Self-Assessments for USMLE® Step 1: The Right Tool for the Job

Sean Robert Huff, MD - Jan 20, 2021

USMLE® Step 1 is often regarded as the most difficult and important exam a medical student will take. Sound scary? It doesn’t have to be. 

Each year, thousands of students succeed on the USMLE Step 1 after building and following a study plan that meets their needs. And every student’s choice of resources usually features one particular mainstay: a USMLE Step 1 self-assessment.

What is a self-assessment?

A self-assessment can be thought of as a simulation (or mock) of the official exam you’ll eventually be taking. In other words, a self-assessment aims to provide takers with a window into what the exam may look and feel like. This extends not only to the timing and format (although most self-assessments contain fewer question blocks than the real thing) but also the range and difficulty of content that will be featured on the exam.

At any one time, approximately five self-assessment exams are made available for purchase from the National Board of Medical Examiners (NBME®), the testing body that writes the official USMLE Step 1 exam. Additionally, third-party self-assessment exams can also be purchased from a variety of companies, and future USMLE Step 1 test-takers can also participate in the AMBOSS Step 1 Self-Assessment Week.

Why take a Step 1 self-assessment?

There are many reasons you may be interested in adding a self-assessment to your Step 1 approach. Some of the main reasons to include self-assessments in your study regimen are to: 

  1. Develop familiarity with the test-taking environment and give yourself a sense of comfort with the pace and interface. This makes sense especially early on when test-taking habits are still forming.
  2. Steer your studying with the help of analyses alongside score reports that detail your relative strengths and weaknesses.
  3. Get regular feedback that can be useful in modifying your own timing, resources, or goals--especially if you take multiple self-assessments over the course of weeks and months.
  4. Establish expectations, or help make last-minute decisions about exam timing.

Things to consider when using self-assessments

Here are some general tips to consider  when implementing self-assessments into your study routine:

Be deliberate. Whether from an official or unofficial source, the amount of high-quality self-assessments available is limited. Therefore, it’s best to use self-assessments in a strategic way, with a particular goal in mind for each.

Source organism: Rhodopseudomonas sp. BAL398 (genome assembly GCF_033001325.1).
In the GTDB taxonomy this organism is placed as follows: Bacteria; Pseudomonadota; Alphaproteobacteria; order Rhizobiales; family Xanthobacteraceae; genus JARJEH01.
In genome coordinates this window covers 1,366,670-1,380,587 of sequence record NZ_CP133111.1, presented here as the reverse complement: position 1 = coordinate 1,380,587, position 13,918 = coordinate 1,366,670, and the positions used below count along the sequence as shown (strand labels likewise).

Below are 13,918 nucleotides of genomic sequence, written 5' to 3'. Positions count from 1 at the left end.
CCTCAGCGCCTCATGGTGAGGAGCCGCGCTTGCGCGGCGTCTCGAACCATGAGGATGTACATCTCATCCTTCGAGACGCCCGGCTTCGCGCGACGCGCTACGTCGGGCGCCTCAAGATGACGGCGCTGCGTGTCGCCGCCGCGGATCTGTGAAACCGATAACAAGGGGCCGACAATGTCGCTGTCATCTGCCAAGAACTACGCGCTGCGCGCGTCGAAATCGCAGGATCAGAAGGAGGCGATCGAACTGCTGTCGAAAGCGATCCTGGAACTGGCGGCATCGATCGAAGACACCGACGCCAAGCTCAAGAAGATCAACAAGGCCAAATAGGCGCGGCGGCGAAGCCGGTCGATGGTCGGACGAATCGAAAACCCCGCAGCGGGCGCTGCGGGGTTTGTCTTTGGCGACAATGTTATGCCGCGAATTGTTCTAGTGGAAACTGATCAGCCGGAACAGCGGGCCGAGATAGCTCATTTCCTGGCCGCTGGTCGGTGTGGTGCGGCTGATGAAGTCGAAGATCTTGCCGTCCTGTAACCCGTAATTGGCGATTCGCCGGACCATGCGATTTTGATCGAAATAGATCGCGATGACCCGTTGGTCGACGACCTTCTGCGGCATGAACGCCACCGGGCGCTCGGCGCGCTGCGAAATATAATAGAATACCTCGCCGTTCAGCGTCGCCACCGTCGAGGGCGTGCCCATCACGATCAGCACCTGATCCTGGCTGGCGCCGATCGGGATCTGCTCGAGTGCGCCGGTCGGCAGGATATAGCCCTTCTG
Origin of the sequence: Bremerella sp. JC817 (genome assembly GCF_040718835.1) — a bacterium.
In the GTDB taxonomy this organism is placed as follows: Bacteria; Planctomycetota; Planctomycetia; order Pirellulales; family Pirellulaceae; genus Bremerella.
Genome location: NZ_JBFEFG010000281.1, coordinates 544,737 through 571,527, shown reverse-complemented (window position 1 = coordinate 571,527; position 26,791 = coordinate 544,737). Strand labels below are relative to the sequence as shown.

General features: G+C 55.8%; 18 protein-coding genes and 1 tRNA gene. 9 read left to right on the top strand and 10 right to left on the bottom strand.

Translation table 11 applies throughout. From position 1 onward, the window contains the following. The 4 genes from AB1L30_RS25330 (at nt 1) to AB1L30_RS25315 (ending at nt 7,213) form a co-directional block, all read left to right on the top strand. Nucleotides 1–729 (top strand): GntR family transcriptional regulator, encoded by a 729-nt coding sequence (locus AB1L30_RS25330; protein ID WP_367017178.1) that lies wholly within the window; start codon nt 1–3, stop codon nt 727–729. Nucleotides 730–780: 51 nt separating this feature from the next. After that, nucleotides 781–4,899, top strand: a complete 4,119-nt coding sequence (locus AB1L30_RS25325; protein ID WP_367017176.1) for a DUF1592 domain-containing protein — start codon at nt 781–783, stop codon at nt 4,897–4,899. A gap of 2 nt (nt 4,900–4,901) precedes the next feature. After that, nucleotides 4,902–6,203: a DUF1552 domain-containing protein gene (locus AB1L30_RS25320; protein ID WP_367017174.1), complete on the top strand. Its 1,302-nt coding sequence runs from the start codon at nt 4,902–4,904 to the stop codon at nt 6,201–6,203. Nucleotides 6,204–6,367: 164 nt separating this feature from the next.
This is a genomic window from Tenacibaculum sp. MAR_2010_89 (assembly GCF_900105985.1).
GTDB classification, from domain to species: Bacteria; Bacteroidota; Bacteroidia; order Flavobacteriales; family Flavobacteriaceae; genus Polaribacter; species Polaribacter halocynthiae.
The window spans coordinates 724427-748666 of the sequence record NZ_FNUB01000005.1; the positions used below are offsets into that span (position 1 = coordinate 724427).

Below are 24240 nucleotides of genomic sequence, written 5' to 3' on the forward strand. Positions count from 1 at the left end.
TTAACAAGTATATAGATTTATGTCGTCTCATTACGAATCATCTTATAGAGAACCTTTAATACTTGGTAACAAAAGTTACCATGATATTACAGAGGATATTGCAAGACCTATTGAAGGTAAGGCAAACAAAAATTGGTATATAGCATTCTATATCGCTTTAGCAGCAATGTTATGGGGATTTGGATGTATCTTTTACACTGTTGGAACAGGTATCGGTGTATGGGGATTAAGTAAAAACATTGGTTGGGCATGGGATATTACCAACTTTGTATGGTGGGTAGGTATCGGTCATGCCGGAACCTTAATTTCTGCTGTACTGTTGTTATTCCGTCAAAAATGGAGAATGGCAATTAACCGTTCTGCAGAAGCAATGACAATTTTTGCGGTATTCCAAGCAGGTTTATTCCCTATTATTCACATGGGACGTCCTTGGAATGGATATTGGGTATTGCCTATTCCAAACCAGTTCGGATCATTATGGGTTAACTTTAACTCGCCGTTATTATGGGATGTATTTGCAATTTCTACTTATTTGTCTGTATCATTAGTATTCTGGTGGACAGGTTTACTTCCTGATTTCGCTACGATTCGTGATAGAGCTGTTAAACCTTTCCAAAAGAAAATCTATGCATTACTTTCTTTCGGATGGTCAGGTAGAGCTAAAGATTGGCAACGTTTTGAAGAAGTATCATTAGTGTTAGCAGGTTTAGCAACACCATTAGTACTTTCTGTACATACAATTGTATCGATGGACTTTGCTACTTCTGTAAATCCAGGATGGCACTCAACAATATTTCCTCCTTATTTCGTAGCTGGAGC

Similarly, the timing of self-assessments matters just as much as your own goal. A self-assessment taken two weeks before the exam will not be very helpful in building a study plan. Similarly, a self-assessment taken before you’ve started studying will not help identify your “true” weak points in a very precise way. 

Do the math. The scoring systems of self-assessments are often unique, with some requiring students to complete a conversion in order to better understand the three-digit score they would receive from the official USMLE Step 1 score report. In the case of the AMBOSS Step 1 Self-Assessment Week, participants will receive a three-digit score that approximates their performance in real terms.

Furthermore, it is important to remember that, unlike AMBOSS’, most self-assessments are not free. Official self-assessments from the NBME are available at $50, and many offered by private companies can be purchased for a similar price. Don’t forget to include these costs into your overall USMLE Step 1 budget.

Sample matters. One of the core science concepts you will learn during medical school is the importance of proper experimental samples in reaching valid medical conclusions. The same basic concept applies to calibrating an examinee’s performance.

Self-assessments offered by the NBME and others compare your current performance to the performance of assessment-takers from previous years. This can lead to an overestimation of your score as content from previous self-assessments makes its way to the study resources that takers use today. 

In contrast, AMBOSS' free self-assessment compares your performance to your peers’, so you can be confident in its scoring system and study recommendations.

Keeping the above strategies in mind, USMLE Step 1 self-assessments can become the tool that allows you to succeed on USMLE Step 1 with as few headaches as possible.